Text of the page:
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What does it take to be LP?

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  • What does it take to be LP?

    Greetings everyone. I'm currently a security officer with a contract company, and at the end of January I'll be leaving the company (as well as the country!) to study abroad for three months. Upon my return in May I'll still be going to school here, but I really do not want to return to my security company - I'm an educated and active person and I do not want to return to a job that pays barely over minimum wage and does not involve me using my head or my body. (Low-risk sit-and-watch sites account for 90% of our contracts)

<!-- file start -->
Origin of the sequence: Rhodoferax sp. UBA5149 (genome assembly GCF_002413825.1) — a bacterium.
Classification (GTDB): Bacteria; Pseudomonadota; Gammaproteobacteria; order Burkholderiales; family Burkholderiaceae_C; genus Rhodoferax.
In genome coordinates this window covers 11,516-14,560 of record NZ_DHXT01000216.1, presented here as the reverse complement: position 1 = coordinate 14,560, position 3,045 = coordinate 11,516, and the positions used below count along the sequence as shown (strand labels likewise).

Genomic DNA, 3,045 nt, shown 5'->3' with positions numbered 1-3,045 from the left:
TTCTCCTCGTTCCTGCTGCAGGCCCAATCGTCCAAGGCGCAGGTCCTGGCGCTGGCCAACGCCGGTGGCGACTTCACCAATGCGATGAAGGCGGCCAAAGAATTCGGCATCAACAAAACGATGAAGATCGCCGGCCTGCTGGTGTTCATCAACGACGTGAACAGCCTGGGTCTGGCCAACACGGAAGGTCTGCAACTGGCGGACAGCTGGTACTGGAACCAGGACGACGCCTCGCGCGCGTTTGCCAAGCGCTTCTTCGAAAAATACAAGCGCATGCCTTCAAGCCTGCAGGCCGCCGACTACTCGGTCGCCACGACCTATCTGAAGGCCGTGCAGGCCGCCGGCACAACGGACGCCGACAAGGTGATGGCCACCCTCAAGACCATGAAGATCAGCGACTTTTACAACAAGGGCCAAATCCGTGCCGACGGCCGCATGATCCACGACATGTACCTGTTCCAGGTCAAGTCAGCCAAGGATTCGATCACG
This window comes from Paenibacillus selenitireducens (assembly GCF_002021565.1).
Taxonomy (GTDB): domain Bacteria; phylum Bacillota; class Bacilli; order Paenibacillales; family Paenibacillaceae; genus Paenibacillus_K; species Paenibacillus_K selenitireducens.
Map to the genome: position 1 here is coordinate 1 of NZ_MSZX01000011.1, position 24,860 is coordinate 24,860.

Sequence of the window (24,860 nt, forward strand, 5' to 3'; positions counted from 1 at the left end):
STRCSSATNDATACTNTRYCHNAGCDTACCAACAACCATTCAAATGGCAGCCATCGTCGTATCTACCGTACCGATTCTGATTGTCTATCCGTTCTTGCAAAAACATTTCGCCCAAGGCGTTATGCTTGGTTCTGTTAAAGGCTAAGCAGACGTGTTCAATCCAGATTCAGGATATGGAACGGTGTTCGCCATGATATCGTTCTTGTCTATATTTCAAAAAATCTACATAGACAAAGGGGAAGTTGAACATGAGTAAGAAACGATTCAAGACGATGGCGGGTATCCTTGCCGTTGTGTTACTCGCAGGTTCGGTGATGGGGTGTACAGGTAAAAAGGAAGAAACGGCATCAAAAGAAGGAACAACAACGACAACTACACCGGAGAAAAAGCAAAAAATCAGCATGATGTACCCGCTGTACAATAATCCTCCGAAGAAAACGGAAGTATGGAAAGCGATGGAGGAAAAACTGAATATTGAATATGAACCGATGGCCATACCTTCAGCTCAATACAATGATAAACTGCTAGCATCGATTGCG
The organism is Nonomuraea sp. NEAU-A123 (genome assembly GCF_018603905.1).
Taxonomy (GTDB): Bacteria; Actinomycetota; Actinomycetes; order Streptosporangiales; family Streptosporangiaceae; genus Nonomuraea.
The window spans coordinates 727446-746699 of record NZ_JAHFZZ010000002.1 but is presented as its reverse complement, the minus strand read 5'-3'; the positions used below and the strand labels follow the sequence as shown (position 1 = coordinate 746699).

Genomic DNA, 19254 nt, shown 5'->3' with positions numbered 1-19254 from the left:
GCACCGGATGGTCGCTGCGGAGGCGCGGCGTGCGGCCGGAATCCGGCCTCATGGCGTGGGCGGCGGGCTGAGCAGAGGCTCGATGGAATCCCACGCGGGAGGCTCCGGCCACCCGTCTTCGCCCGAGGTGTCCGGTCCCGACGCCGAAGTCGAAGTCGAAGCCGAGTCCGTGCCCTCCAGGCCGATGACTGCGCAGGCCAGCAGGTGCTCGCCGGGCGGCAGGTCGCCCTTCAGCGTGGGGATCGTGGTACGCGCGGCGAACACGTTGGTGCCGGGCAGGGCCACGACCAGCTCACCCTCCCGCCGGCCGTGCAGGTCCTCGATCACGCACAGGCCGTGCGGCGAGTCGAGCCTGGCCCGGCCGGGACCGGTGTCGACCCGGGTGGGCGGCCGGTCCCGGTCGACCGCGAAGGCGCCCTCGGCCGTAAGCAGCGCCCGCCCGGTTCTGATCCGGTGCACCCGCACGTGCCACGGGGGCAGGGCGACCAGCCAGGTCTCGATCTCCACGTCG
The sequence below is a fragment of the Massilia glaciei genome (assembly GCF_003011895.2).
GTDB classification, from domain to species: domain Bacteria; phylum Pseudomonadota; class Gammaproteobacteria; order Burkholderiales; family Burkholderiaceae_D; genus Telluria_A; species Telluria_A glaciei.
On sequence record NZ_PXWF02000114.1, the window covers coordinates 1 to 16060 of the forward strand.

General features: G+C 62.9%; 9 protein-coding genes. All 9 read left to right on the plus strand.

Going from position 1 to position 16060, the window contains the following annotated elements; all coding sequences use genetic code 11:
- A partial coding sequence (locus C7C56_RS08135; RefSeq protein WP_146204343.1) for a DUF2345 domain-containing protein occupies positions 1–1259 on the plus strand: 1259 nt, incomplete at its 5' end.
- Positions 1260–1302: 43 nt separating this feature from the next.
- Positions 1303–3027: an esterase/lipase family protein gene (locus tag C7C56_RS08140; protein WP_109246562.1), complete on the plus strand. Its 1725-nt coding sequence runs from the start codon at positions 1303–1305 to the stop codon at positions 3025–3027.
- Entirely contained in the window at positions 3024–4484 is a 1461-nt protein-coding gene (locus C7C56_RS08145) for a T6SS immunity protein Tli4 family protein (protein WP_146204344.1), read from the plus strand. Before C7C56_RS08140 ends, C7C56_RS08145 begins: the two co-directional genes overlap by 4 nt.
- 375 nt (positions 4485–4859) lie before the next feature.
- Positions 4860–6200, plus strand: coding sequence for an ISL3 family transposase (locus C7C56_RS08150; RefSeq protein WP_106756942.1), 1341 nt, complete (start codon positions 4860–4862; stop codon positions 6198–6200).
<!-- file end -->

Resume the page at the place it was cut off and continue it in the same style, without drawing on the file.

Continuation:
Loss prevention is a related field that interests me as it incorporates elements of investigation and enforcement into the mix - something my current job does not. Plus, it pays more.

    When I return from studying abroad, I'll have 13 months of security experience under my belt (highlights include working sites in public settings such as public libraries, major sporting events [was the security coordinator for a team of 8 officers...best site ever], small cruise ships, and performing specialized work for a bank's corporate security [investigating ATM and branch alarms remotely, dispatching PD, report writing]) and a high desire to jump into a field that interests and challenges me (stimulating my mind) and as a result, pays more (stimulating my wallet...as a student I'm always in need of it )

    That being said, would I be a desirable candidate for loss prevention work?

  • #2
    Good morning